Researchers have discovered significant quantities of potentially toxic magnetic nanoparticles in human brains, sparking fears they could lead to brain diseases.
The particles, made of a form of iron called magnetite, are produced during combustion and can reach high levels in polluted areas. A study published Sep. 5 in the journal Proceedings of the National Academy of Sciences suggests these pollutants can make their way into the brain when inhaled, either through the lungs or more likely directly through the olfactory bulb, where smell is processed.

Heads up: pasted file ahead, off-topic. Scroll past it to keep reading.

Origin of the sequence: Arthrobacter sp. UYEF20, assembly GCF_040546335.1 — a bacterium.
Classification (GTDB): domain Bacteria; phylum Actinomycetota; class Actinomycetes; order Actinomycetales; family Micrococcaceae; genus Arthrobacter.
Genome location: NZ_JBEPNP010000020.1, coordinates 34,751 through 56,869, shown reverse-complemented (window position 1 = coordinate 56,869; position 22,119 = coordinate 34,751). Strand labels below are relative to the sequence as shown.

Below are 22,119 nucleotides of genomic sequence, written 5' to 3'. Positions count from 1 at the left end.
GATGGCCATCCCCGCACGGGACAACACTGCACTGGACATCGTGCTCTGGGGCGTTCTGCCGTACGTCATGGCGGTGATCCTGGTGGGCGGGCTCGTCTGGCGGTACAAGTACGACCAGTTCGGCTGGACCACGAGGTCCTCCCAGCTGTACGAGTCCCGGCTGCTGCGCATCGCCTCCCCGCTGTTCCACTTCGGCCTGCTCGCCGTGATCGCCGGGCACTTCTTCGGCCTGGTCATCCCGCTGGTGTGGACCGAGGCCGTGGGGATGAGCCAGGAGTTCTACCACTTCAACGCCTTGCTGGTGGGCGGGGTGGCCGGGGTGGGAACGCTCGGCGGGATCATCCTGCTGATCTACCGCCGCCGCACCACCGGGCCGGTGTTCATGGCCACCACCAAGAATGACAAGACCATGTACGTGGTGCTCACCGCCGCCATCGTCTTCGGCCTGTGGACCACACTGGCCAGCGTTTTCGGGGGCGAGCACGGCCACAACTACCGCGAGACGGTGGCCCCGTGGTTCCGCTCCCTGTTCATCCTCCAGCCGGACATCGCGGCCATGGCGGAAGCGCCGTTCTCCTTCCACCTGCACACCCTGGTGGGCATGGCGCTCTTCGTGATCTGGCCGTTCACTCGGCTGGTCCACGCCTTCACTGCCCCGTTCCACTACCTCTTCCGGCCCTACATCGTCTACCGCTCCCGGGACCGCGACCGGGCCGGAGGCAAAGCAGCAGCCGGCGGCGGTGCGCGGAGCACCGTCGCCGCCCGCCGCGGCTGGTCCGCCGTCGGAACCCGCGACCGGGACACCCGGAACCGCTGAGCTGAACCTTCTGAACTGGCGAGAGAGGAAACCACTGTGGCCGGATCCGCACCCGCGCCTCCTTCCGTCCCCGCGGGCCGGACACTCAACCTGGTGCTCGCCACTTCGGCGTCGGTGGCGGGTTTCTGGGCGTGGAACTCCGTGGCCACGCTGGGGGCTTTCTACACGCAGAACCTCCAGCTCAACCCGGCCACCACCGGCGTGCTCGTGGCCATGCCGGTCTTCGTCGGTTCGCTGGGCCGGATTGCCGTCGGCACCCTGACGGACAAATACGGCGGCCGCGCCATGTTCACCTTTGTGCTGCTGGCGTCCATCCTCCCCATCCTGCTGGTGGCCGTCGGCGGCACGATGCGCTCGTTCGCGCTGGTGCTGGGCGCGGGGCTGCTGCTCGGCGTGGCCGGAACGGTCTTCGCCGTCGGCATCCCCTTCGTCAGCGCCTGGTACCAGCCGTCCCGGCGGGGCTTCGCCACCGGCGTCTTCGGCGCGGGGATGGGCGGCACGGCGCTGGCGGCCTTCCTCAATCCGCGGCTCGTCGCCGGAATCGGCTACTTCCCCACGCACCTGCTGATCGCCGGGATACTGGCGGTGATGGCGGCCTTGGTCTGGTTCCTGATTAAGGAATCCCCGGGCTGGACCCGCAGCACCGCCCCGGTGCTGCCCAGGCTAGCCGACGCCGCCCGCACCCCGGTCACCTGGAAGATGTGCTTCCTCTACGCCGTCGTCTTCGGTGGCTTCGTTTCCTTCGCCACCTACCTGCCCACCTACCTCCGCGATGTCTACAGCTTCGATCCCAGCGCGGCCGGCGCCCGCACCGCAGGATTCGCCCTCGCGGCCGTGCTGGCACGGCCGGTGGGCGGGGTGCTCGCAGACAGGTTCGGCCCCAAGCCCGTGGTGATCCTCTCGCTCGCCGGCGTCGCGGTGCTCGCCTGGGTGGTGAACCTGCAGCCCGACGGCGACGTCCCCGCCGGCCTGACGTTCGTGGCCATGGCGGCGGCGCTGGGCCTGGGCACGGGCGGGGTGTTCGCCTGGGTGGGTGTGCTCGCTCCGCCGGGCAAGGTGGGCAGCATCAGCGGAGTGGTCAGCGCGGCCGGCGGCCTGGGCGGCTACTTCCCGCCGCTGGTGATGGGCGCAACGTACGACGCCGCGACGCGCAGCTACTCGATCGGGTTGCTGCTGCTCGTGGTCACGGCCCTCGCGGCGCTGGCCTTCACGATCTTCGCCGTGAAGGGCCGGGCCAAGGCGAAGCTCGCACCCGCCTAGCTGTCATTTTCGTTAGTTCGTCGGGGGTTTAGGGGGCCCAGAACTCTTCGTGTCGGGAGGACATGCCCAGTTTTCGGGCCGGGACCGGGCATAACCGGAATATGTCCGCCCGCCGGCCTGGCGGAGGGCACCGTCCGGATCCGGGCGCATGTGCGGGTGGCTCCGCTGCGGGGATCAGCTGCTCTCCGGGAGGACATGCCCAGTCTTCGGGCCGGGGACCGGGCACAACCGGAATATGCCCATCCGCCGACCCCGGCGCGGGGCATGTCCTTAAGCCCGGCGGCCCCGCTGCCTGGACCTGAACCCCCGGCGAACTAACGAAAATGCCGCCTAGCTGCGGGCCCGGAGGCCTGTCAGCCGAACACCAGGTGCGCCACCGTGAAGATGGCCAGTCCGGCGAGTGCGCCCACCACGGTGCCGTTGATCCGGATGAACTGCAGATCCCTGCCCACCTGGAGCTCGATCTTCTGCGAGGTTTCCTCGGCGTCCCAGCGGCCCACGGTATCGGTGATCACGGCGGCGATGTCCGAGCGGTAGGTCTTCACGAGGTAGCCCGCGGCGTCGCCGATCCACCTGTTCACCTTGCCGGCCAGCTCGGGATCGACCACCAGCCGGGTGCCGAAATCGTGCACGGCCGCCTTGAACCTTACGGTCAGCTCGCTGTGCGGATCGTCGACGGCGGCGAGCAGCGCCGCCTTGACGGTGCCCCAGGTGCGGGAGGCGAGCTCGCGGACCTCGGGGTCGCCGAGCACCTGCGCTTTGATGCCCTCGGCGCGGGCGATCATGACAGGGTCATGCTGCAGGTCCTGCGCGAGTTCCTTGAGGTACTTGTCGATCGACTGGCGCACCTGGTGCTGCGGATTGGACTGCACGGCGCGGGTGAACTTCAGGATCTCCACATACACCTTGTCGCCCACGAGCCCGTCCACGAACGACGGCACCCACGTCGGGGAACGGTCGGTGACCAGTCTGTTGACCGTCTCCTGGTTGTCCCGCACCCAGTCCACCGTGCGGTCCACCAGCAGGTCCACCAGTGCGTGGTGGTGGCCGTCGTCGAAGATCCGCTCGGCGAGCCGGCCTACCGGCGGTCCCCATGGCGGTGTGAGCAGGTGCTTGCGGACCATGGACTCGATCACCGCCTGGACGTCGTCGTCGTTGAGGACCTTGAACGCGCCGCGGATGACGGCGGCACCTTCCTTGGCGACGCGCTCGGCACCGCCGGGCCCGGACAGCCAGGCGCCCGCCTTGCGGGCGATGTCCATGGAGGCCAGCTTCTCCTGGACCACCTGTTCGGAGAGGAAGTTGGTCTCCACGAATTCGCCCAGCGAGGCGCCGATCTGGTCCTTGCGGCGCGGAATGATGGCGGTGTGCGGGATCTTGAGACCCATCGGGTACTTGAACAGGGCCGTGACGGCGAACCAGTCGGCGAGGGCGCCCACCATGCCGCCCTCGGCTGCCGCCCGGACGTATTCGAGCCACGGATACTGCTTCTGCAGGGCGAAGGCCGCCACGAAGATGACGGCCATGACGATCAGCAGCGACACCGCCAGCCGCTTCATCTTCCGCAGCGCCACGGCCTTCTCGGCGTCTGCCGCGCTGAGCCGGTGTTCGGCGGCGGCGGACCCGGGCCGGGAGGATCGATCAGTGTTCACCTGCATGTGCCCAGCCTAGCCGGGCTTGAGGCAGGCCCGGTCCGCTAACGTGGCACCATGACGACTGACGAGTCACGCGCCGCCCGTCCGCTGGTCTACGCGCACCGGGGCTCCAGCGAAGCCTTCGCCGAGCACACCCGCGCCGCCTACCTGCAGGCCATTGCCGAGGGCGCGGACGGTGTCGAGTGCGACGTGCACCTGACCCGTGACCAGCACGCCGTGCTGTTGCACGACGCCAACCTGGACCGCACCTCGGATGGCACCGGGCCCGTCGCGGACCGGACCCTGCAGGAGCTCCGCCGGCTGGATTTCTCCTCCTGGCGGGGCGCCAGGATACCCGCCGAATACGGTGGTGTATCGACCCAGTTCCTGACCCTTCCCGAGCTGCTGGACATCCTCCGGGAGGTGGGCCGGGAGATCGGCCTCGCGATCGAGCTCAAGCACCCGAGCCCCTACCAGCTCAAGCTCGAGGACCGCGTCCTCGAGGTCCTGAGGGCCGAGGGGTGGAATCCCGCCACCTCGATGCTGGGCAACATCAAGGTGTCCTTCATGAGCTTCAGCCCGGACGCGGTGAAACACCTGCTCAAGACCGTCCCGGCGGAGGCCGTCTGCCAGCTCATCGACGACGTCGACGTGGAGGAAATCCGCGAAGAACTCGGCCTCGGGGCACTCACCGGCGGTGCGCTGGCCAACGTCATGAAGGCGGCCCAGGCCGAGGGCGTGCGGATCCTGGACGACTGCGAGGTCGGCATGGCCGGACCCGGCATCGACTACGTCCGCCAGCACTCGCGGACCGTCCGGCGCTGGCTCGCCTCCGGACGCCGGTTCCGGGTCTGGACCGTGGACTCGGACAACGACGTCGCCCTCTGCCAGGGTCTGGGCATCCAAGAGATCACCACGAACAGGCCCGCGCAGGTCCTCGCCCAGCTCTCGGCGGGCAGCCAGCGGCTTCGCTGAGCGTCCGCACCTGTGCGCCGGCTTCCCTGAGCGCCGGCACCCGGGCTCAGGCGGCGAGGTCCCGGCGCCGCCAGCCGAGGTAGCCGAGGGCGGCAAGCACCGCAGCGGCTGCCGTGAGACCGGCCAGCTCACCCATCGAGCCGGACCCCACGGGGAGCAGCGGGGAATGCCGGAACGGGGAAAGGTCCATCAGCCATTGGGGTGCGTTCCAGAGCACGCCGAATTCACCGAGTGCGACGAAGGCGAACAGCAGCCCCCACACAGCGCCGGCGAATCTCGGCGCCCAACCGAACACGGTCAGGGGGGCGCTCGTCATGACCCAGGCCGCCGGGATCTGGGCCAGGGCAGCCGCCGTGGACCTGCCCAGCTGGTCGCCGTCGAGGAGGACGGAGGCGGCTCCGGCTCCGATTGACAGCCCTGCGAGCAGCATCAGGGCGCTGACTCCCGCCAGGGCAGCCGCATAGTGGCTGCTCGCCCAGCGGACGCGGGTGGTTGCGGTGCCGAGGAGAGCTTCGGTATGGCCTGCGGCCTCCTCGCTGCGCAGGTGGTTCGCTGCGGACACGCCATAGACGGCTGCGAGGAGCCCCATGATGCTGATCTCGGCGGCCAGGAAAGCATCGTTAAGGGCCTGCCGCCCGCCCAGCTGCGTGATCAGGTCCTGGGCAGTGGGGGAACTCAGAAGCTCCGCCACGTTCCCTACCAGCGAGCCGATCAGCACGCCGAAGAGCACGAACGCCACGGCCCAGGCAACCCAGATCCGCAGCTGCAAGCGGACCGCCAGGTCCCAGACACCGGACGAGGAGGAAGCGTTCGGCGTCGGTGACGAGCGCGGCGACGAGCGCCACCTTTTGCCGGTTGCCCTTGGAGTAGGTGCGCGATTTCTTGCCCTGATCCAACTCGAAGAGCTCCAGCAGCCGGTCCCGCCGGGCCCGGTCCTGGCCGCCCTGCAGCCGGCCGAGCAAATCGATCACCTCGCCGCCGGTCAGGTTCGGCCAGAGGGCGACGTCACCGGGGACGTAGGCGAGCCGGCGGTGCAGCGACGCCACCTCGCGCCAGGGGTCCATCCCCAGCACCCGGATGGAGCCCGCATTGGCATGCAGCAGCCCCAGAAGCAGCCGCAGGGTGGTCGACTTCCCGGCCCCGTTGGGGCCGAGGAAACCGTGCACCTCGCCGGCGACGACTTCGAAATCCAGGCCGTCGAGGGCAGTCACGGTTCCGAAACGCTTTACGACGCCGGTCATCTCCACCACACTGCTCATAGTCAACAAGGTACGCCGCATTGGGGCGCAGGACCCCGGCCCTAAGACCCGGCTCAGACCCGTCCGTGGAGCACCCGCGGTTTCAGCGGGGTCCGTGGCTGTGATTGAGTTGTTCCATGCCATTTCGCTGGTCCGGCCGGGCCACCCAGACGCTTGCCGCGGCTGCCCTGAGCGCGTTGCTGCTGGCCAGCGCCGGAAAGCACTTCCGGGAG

In the paper, scientists examined the brains of people who lived in Mexico City and Manchester, England, and who were subject to high levels of particulate pollution during their lives. Some of the people also had Alzheimer’s disease or dementia, and researchers are concerned these particles may increase the risk for such brain diseases, says Barbara Maher, a scientist at the University of Lancaster, and the study’s first author.